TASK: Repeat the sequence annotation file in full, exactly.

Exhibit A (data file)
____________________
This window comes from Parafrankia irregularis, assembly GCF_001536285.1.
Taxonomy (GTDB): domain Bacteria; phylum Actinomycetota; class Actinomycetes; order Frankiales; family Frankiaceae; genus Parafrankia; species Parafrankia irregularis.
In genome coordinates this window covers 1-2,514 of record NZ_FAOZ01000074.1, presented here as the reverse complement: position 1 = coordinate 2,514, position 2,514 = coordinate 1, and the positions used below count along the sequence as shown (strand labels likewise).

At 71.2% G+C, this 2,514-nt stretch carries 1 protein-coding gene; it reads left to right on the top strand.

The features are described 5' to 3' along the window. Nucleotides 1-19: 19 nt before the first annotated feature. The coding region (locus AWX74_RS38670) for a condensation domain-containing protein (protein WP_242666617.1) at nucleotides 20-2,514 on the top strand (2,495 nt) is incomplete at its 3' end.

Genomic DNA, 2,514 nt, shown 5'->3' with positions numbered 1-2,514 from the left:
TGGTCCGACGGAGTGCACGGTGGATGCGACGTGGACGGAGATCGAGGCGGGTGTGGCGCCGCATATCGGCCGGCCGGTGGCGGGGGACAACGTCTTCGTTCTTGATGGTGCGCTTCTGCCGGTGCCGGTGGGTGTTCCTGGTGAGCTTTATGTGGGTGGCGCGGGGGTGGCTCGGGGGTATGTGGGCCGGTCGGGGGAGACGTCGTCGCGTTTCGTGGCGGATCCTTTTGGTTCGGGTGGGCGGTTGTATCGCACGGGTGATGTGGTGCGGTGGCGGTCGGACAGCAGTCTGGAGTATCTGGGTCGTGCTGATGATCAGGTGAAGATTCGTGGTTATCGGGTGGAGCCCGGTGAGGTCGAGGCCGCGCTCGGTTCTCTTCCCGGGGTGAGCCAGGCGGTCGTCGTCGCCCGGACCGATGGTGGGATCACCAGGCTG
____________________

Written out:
This window comes from Parafrankia irregularis, assembly GCF_001536285.1.
Taxonomy (GTDB): domain Bacteria; phylum Actinomycetota; class Actinomycetes; order Frankiales; family Frankiaceae; genus Parafrankia; species Parafrankia irregularis.
In genome coordinates this window covers 1-2,514 of record NZ_FAOZ01000074.1, presented here as the reverse complement: position 1 = coordinate 2,514, position 2,514 = coordinate 1, and the positions used below count along the sequence as shown (strand labels likewise).

At 71.2% G+C, this 2,514-nt stretch carries 1 protein-coding gene; it reads left to right on the top strand.

The features are described 5' to 3' along the window. Nucleotides 1-19: 19 nt before the first annotated feature. The coding region (locus AWX74_RS38670) for a condensation domain-containing protein (protein WP_242666617.1) at nucleotides 20-2,514 on the top strand (2,495 nt) is incomplete at its 3' end.

Genomic DNA, 2,514 nt, shown 5'->3' with positions numbered 1-2,514 from the left:
TGGTCCGACGGAGTGCACGGTGGATGCGACGTGGACGGAGATCGAGGCGGGTGTGGCGCCGCATATCGGCCGGCCGGTGGCGGGGGACAACGTCTTCGTTCTTGATGGTGCGCTTCTGCCGGTGCCGGTGGGTGTTCCTGGTGAGCTTTATGTGGGTGGCGCGGGGGTGGCTCGGGGGTATGTGGGCCGGTCGGGGGAGACGTCGTCGCGTTTCGTGGCGGATCCTTTTGGTTCGGGTGGGCGGTTGTATCGCACGGGTGATGTGGTGCGGTGGCGGTCGGACAGCAGTCTGGAGTATCTGGGTCGTGCTGATGATCAGGTGAAGATTCGTGGTTATCGGGTGGAGCCCGGTGAGGTCGAGGCCGCGCTCGGTTCTCTTCCCGGGGTGAGCCAGGCGGTCGTCGTCGCCCGGACCGATGGTGGGATCACCAGGCTG